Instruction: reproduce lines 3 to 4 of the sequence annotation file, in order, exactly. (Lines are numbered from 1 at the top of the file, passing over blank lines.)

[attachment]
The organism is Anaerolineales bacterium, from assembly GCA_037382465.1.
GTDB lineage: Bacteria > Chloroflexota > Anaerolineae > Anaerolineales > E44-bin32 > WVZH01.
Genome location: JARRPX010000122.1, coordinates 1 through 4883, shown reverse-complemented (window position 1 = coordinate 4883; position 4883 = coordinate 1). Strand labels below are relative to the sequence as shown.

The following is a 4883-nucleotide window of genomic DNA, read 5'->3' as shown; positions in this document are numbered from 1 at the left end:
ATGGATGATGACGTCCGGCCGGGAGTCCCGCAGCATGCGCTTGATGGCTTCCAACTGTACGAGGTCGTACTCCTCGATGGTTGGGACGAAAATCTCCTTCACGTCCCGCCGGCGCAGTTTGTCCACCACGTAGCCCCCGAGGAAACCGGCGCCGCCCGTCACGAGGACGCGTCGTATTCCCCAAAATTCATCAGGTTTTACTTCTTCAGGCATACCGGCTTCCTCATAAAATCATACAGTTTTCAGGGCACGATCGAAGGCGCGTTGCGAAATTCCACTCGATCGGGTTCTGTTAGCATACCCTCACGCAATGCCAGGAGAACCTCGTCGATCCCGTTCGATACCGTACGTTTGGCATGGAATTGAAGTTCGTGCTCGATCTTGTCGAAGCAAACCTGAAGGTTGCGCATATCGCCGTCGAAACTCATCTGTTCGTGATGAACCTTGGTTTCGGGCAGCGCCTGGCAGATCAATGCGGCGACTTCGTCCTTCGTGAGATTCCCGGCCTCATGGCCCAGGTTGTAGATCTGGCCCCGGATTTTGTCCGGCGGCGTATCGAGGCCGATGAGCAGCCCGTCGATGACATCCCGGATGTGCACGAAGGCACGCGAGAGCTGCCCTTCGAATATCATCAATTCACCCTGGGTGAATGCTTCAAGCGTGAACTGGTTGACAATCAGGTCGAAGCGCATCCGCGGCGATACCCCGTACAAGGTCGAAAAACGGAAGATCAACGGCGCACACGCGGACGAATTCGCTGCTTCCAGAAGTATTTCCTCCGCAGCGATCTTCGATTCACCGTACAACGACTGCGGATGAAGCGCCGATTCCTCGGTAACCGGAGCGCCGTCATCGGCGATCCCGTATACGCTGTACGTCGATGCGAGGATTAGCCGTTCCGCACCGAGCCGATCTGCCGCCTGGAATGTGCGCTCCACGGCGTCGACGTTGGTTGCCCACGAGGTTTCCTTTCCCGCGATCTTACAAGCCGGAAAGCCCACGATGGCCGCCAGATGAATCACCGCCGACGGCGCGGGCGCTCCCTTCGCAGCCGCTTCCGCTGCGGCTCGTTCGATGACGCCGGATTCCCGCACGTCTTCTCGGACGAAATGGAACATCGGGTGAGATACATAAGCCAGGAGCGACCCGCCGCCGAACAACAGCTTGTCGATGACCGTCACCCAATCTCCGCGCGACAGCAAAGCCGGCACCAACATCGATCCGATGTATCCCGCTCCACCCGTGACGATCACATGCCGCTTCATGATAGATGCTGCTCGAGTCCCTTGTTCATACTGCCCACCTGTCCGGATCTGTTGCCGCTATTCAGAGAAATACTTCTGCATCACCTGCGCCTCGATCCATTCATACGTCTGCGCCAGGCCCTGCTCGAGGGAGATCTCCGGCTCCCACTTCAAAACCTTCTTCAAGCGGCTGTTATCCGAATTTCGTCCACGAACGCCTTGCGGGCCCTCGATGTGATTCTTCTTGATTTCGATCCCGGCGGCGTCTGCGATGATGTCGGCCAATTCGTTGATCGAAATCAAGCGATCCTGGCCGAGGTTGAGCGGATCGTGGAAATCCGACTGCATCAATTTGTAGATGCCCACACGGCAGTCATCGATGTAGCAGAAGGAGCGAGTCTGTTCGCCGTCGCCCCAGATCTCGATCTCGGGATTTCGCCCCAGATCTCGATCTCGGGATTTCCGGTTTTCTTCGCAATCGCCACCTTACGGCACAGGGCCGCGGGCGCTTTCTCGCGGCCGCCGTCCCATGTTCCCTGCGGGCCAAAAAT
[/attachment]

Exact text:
Genome location: JARRPX010000122.1, coordinates 1 through 4883, shown reverse-complemented (window position 1 = coordinate 4883; position 4883 = coordinate 1). Strand labels below are relative to the sequence as shown.

The following is a 4883-nucleotide window of genomic DNA, read 5'->3' as shown; positions in this document are numbered from 1 at the left end: